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New open source tool for machine learning researchers

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The software “empowers” developers at research institutes, hospitals and life science organisations to build their own medical imaging AI models.

Project InnerEye at Microsoft Research Cambridge has released an open-source software which will make it easier for researchers to train and deploy machine learning models for medical imaging.

The project has been running for over a decade, with a focus on developing machine learning methods for automating and analysing 3D medical images.

One of the key applications of the research is in assisting clinicians with image preparation and planning tasks for radiotherapy cancer treatment.

Currently these tasks can take over an hour, depending on the type of cancer. The research team says their work shows that machine learning can reduce this to just a few minutes.

Project InnerEye has worked in collaboration with the University of Cambridge and Cambridge University Hospitals NHS Foundation.

Dr Raj Jena, group leader in machine learning and radiomics in radiotherapy at the University of Cambridge, says: “The strongest testament to the success of the technology comes in the level of engagement with InnerEye from my busy clinical colleagues.

“For over 15 years, the promise of automated segmentation of images for radiotherapy planning has remained unfulfilled. With the InnerEye ML model we have trained on our data, we now observe consistent segmentation performance to a standard that matches our stringent clinical requirements for accuracy.”

The open source software, known as InnerEye Deep Learning Toolkit, allows for developers to build 3D and 2D medical imaging classification, segmentation or sequential models.

Medical imaging classification is an important problem for doctors as it plays a key role in disease classification. Segmentation identifies the pixels of lesions from CT or MRI images, providing important information about shape and volume.

The toolkit uses a number or templates for common scenarios, including radiotherapy segmentation, radiology segmentation, and ophthalmology classification.

Traditionally building machine learning models at this scale involve building and maintaining clusters of GPUs; a time-consuming process that most researchers would rather avoid. InnerEye says the toolkit will make it easier for researchers to distribute training across large numbers of GPUs.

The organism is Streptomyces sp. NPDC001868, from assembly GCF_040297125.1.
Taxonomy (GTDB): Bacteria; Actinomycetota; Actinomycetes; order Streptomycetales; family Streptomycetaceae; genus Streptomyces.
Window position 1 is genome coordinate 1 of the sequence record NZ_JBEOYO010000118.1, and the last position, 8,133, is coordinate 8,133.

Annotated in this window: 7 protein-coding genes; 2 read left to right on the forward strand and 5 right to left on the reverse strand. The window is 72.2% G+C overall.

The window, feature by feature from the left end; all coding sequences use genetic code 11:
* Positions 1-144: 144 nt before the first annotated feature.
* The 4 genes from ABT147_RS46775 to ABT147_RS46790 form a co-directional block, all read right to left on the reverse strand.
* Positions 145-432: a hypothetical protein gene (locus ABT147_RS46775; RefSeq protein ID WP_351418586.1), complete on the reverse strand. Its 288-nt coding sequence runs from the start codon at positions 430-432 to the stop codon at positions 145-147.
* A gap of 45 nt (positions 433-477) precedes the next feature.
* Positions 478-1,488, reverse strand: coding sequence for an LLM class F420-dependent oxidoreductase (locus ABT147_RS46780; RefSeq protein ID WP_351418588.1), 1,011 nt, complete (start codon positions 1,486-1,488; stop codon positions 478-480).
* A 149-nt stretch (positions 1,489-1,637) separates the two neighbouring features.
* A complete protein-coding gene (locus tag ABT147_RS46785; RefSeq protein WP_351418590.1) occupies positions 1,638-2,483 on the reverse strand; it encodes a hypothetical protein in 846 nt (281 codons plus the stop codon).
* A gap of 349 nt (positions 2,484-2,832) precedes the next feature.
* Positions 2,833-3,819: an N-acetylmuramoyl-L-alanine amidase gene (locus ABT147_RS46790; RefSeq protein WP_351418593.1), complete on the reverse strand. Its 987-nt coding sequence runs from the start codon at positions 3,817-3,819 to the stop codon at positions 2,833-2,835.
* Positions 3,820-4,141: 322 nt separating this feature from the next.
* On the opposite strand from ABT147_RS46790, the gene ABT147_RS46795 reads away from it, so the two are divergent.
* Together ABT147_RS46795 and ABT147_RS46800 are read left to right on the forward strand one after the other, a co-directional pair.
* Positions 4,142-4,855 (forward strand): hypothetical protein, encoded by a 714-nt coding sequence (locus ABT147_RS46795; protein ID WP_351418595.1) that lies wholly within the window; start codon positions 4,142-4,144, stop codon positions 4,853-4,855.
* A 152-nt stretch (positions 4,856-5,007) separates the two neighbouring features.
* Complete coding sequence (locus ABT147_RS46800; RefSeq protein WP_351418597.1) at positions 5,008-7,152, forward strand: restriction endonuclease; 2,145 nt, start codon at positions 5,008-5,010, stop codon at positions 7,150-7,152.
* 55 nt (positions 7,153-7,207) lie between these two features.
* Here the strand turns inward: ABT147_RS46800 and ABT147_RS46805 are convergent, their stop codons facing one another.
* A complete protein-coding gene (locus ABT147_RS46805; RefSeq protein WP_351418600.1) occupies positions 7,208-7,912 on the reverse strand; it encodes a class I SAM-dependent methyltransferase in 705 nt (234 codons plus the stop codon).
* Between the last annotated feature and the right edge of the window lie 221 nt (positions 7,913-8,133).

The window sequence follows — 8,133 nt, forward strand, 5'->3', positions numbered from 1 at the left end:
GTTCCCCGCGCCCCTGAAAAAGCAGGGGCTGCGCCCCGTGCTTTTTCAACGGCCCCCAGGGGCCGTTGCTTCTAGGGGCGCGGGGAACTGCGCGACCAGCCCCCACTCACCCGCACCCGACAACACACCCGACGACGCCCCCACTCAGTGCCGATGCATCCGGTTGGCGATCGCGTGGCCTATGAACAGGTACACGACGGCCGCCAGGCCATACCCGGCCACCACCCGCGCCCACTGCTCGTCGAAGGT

Javier Alvarez-Valle, principal research manager for project InnerEye says: “We have released the InnerEye Deep Learning Toolkit as open-source software on GitHub to make this ML library and technical components available to as many people and organizations as possible.

“The toolkit can be used by researchers to build and refine their own models and apply them in many ways, including applications yet to be thought of.”

The toolkit can be used by healthcare providers and companies to develop their own machine learning products and services using Microsoft Azure, a cloud computing service created by Microsoft, and extensions such as Azure Stack Hub, which provides a way to run apps.

Dr. Jena says: “With the potential to refine and take ownership of the models ourselves through technology like Azure Stack Hub, we see a way that we can integrate machine learning technologies into our treatment pathway as a long-term solution that can grow and evolve over time.”

“We are already supporting several research teams in using the InnerEye Deep Learning Toolkit to build their own ML models.

“We invite anyone interested in medical imaging AI to join and contribute to the open-source project. We welcome all contributions, no matter how small, whether using the toolkit, filing issues and bugs, or writing and extending the toolkit in new directions.

“We look forward to the research and healthcare technology community building on this foundation to ultimately benefit patients around the world.”

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